The 100 Factor of Negativity
Every negative word has the power of one hundred positive words.
This idea comes from one of my mentors, Brad Waggoner. He challenged me to rethink the way I communicate, both personally and professionally.
Think of encouragement and discouragement on different sides of a scale. One hundred pieces of encouragement weigh the same as one piece of discouragement.
In your marriage, in work relationships, and in the church, the 100 factor of negativity is always in effect. If you are consistently negative, then you are digging a dark hole. Negativity has many variants, all of which can turn into gossip. Avoid these more powerful forms.
Cynicism. This form of negativity is driven by a lack of hope. The cynic assumes the worst in people. The cynic will spread the worst-case scenario as if it is the expected-case scenario. Doomsday garners more attention than the humdrum of a typical day. But everyday isn’t doomsday.
Speculation. Another powerful form of negativity occurs when you speculate about someone’s motives, assuming they are driven by self-interest. Speculating gives you power over others because they assume you have insider information.
Misinformation. Being negative without having all the facts is not only unfair, it is lazy. People feed more quickly on misinformation than facts.
Selectivity. This person uses only part of the story to emphasize negativity and leaves out the positive portions to reshape the narrative in a darker direction.
There are times to challenge, to rebuke, and to use a prophetic voice. How do you balance the 100 factor of negativity? How can you keep the scales tipping towards encouragement? Some people have a gift of encouragement. My wife, for instance, is a natural in this area. For the rest of us, we need a roadmap to avoid the giant potholes of negativity.
Assume the best. Start positive! Pessimists are not leaders. Only optimists can take people to a better place. Realism is a tool. Optimism is a posture. Realism is the map. Optimism is the compass. There are too many pessimists out there under the guise of realism. They are looking at the map wrong!
Maintain a positive tone. The content of your message is important but so is how you communicate. Be cognizant of your non-verbal cues. Watch out for eye rolls and hand gestures. I was once in a meeting where one team member let out an exasperated sigh and kept his face in his hands the entire time. None of us had a clue what was wrong, but it certainly put a damper on our meeting.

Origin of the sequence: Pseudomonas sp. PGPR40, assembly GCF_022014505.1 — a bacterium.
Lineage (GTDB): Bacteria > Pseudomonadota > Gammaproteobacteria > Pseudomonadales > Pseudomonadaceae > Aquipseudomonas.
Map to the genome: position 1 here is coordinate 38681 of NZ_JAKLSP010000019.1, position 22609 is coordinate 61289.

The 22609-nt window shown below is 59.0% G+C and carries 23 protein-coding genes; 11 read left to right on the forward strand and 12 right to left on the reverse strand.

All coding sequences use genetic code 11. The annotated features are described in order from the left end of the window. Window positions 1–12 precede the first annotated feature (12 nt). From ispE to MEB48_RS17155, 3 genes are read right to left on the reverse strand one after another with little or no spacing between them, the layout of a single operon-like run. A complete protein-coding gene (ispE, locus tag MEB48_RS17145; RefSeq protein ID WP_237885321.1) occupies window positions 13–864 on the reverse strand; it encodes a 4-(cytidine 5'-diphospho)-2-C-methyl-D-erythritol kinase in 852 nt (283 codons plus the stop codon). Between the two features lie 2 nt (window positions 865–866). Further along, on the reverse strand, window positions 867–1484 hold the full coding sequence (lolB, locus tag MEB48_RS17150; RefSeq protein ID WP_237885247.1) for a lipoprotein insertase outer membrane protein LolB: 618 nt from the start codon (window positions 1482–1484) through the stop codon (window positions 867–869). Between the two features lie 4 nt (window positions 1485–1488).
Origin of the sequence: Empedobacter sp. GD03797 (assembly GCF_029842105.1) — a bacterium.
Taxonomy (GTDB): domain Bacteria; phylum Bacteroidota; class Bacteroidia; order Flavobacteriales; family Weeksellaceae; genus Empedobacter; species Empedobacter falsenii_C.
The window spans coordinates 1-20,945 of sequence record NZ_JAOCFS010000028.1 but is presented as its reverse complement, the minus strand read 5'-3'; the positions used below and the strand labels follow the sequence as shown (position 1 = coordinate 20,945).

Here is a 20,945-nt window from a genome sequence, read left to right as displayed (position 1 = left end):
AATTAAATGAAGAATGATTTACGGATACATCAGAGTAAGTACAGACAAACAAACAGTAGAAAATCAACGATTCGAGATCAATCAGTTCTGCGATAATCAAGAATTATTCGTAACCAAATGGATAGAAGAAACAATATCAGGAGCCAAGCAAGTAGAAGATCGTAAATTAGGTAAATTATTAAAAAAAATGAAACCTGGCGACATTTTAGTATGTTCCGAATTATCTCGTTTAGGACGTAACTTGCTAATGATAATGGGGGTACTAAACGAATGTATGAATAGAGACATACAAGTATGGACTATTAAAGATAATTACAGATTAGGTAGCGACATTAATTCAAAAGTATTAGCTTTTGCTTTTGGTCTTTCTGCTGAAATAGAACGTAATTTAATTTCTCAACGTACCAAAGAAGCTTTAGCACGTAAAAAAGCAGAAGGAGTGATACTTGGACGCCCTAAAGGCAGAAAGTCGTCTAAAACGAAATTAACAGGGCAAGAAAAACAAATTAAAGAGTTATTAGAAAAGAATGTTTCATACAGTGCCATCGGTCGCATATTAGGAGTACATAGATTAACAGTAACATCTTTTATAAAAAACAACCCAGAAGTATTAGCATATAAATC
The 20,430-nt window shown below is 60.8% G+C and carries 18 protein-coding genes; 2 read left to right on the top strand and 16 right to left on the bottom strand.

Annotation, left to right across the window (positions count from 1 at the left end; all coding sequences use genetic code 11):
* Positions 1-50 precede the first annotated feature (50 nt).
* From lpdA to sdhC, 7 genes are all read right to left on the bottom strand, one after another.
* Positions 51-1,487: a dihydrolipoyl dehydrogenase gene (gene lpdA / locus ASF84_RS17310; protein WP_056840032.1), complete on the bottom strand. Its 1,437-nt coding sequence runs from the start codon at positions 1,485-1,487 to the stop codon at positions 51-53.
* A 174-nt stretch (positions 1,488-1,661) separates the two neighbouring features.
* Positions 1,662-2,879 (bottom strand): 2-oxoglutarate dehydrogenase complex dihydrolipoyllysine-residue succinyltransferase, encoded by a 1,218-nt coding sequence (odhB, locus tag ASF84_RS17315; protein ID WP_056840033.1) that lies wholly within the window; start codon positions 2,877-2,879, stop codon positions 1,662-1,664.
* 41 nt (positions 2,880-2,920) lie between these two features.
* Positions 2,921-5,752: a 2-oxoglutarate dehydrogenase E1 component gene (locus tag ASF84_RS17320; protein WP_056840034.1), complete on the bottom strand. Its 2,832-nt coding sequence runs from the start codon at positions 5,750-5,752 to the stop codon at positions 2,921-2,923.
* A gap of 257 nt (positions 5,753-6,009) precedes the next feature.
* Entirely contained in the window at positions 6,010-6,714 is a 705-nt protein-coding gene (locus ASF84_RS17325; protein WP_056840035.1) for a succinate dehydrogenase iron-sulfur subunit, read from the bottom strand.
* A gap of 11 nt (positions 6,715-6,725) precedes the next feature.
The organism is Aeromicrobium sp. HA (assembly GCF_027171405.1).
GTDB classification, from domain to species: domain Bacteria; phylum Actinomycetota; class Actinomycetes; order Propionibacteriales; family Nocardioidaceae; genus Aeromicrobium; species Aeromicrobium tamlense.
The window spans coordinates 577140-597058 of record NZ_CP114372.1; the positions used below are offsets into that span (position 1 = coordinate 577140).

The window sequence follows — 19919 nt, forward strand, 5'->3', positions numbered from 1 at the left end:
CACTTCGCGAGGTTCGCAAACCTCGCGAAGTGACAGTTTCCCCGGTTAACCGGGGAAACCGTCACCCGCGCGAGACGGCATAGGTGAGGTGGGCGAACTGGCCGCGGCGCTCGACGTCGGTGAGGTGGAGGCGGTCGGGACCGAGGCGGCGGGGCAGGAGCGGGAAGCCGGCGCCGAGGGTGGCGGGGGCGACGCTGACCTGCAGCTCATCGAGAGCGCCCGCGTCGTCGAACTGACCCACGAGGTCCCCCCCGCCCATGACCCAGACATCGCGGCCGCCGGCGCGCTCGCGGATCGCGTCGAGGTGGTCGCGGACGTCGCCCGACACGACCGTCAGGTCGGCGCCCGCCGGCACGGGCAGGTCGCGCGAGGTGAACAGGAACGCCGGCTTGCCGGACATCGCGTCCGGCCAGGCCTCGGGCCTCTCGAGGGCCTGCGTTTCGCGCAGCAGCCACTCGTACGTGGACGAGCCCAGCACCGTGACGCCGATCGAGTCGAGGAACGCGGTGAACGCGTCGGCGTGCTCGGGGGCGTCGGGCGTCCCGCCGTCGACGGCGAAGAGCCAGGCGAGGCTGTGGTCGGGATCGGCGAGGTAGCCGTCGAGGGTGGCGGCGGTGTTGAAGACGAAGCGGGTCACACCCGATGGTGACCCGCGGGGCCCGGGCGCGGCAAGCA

Keep score. Not of others. Of yourself. Take note of how often you encourage others, how often you use a positive or negative tone with individuals. You might be surprised at how you compound negativity on certain people while lifting others up. You may not be a negative person in general, but you may be too negative with select people.
Just don’t on social media. Imagine you are standing on the corner of a busy street downtown. You have a megaphone, yelling at vehicles and people walking. That’s you on social media. A soft approach on social media simply doesn’t exist. If you’re going to yell at people through a megaphone, it might as well be positive.
Have a weekly strategy. Build encouragement into your calendar. I have a nightly reminder at 9:00 p.m. I get a notification to pray for people. I then take about ten or fifteen minutes to pray and send out texts of encouragement.
Brad Waggoner is right. Negativity is one hundred times more powerful than positivity. Being positive requires work, discipline, and intentionality.
This article is filled with gems, with numerous stand-alone sentences capable of improving all of our lives. Taken together, the ideas are even more valuable. Thank you, and also thanks to Brad Waggoner.
Thank you! He’s a great mentor.